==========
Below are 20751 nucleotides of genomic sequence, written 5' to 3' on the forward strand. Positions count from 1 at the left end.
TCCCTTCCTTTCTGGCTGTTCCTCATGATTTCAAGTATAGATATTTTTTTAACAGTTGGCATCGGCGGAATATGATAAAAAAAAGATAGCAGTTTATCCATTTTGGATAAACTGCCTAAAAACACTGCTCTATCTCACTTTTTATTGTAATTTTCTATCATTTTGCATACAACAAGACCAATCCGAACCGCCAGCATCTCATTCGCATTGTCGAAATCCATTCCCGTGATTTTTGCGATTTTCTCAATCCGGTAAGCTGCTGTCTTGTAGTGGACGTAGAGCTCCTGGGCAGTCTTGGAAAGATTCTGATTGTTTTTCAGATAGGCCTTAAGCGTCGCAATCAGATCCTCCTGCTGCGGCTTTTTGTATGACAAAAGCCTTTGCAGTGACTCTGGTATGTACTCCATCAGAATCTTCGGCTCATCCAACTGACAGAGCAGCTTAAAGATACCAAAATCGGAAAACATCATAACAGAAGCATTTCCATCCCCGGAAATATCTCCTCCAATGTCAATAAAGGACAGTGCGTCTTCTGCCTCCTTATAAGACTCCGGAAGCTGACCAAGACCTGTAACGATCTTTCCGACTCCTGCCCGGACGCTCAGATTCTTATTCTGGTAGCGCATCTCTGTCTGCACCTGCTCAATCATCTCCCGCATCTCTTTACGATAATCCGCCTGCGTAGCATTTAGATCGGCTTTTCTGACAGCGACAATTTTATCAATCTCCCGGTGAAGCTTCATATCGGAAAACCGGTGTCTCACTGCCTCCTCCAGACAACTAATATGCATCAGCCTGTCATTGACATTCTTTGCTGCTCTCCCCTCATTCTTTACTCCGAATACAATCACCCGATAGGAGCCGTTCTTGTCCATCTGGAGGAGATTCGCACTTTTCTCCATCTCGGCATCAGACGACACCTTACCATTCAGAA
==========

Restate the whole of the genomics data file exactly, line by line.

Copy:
Below are 20751 nucleotides of genomic sequence, written 5' to 3' on the forward strand. Positions count from 1 at the left end.
TCCCTTCCTTTCTGGCTGTTCCTCATGATTTCAAGTATAGATATTTTTTTAACAGTTGGCATCGGCGGAATATGATAAAAAAAAGATAGCAGTTTATCCATTTTGGATAAACTGCCTAAAAACACTGCTCTATCTCACTTTTTATTGTAATTTTCTATCATTTTGCATACAACAAGACCAATCCGAACCGCCAGCATCTCATTCGCATTGTCGAAATCCATTCCCGTGATTTTTGCGATTTTCTCAATCCGGTAAGCTGCTGTCTTGTAGTGGACGTAGAGCTCCTGGGCAGTCTTGGAAAGATTCTGATTGTTTTTCAGATAGGCCTTAAGCGTCGCAATCAGATCCTCCTGCTGCGGCTTTTTGTATGACAAAAGCCTTTGCAGTGACTCTGGTATGTACTCCATCAGAATCTTCGGCTCATCCAACTGACAGAGCAGCTTAAAGATACCAAAATCGGAAAACATCATAACAGAAGCATTTCCATCCCCGGAAATATCTCCTCCAATGTCAATAAAGGACAGTGCGTCTTCTGCCTCCTTATAAGACTCCGGAAGCTGACCAAGACCTGTAACGATCTTTCCGACTCCTGCCCGGACGCTCAGATTCTTATTCTGGTAGCGCATCTCTGTCTGCACCTGCTCAATCATCTCCCGCATCTCTTTACGATAATCCGCCTGCGTAGCATTTAGATCGGCTTTTCTGACAGCGACAATTTTATCAATCTCCCGGTGAAGCTTCATATCGGAAAACCGGTGTCTCACTGCCTCCTCCAGACAACTAATATGCATCAGCCTGTCATTGACATTCTTTGCTGCTCTCCCCTCATTCTTTACTCCGAATACAATCACCCGATAGGAGCCGTTCTTGTCCATCTGGAGGAGATTCGCACTTTTCTCCATCTCGGCATCAGACGACACCTTACCATTCAGAA